ChinaJoy 2010 aims to be the Eastern E3

ChinaJoy is China's biggest videogame trade event
ChinaJoy is China's biggest videogame trade event

The 2010 China Digital Entertainment Expo and Conference (otherwise known as 'ChinaJoy'), taking place in Shanghai over the weekend, is China's biggest videogame trade exhibition, with over 200 exhibitors and an estimated 150,000 visitors.

ChinaJoy doesn't get the acres of coverage that western events such as E3 and GamesCom receive, primarily because it's obviously not targeting western gamers and consumers.

But what it does have is scantily-clad booth babes. And, much to the chagrin of both the Chinese government and western feminists, lots of them!

Sex sells games

Reports from ChinaJoy in Shanghai note that the most visible aspect of the show are the hundreds of miniskirted models promoting various hardware and software brands.

One online security company was spotted employing 40 models in bikini shorts handing out small boxes in the style of condoms, containing locks to promote their product.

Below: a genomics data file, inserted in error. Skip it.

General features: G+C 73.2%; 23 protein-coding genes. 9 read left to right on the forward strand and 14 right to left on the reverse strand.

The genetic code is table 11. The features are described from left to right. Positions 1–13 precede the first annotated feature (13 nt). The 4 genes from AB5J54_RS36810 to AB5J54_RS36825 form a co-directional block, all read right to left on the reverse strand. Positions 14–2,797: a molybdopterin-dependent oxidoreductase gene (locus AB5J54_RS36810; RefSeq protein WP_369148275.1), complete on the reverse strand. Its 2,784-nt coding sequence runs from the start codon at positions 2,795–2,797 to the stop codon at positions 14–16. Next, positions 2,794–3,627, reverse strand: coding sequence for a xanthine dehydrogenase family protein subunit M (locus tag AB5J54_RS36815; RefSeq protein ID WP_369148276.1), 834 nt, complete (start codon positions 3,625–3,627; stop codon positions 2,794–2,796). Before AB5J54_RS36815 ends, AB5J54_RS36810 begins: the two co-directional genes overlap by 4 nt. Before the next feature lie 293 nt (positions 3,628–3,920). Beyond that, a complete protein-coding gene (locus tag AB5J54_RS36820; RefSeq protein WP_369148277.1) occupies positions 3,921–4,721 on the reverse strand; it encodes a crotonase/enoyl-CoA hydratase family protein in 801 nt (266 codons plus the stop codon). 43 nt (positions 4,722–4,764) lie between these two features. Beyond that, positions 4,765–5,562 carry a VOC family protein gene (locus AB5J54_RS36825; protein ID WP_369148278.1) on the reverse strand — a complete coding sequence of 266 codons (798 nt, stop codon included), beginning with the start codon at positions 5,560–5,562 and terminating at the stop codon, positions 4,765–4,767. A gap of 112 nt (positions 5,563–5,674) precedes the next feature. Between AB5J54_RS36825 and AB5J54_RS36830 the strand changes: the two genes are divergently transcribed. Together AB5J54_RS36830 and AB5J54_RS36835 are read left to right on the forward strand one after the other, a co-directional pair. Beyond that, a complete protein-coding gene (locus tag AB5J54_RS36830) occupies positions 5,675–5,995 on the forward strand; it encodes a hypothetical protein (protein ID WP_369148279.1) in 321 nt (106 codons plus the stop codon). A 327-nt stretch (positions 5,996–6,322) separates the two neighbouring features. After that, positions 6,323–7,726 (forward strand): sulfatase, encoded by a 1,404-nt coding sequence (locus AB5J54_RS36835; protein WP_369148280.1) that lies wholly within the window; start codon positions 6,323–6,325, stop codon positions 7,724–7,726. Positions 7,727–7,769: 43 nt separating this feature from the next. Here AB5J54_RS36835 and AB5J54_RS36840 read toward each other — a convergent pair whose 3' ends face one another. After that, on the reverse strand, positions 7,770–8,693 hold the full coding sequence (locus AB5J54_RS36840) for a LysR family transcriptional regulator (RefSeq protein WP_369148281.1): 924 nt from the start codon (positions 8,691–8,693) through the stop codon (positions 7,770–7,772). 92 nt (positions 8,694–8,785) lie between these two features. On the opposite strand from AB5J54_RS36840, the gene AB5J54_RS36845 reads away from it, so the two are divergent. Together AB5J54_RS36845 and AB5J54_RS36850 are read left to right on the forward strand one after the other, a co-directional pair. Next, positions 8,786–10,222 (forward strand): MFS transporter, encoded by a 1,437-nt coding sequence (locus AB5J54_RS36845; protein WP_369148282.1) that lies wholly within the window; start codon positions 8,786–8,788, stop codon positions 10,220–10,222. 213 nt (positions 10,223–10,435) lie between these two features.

This is despite recent Chinese Government bans on online gaming companies from using sex to sell their wares.

"The most eye-catching part of the exhibition is the show girls," said Feng Gong, senior director for CBS-owned internet portal, who's company is sponsoring this year's Miss ChinaJoy pageant.

"The pretty girls and products complement each other and the combination is just perfect," Feng added.

Shanda Games' Marketing Director Jay Jiang said: "I've been to shows in Japan and Korea before, they don't have as many show girls.

"For foreign companies, it's more about exhibiting products. Often a senior executive will make a product presentation, but we invite players onstage to compete with the show girls."

20-year-old model Zhang Meng, told AFP: "Normal photos are fine. But I've met some very strange visitors and it's uncomfortable.

"Some will ask for a particular pose, some ask me to touch them. Some are just perverts - they rush to the stage and harass us."

Via Yahoo/AFP

Adam Hartley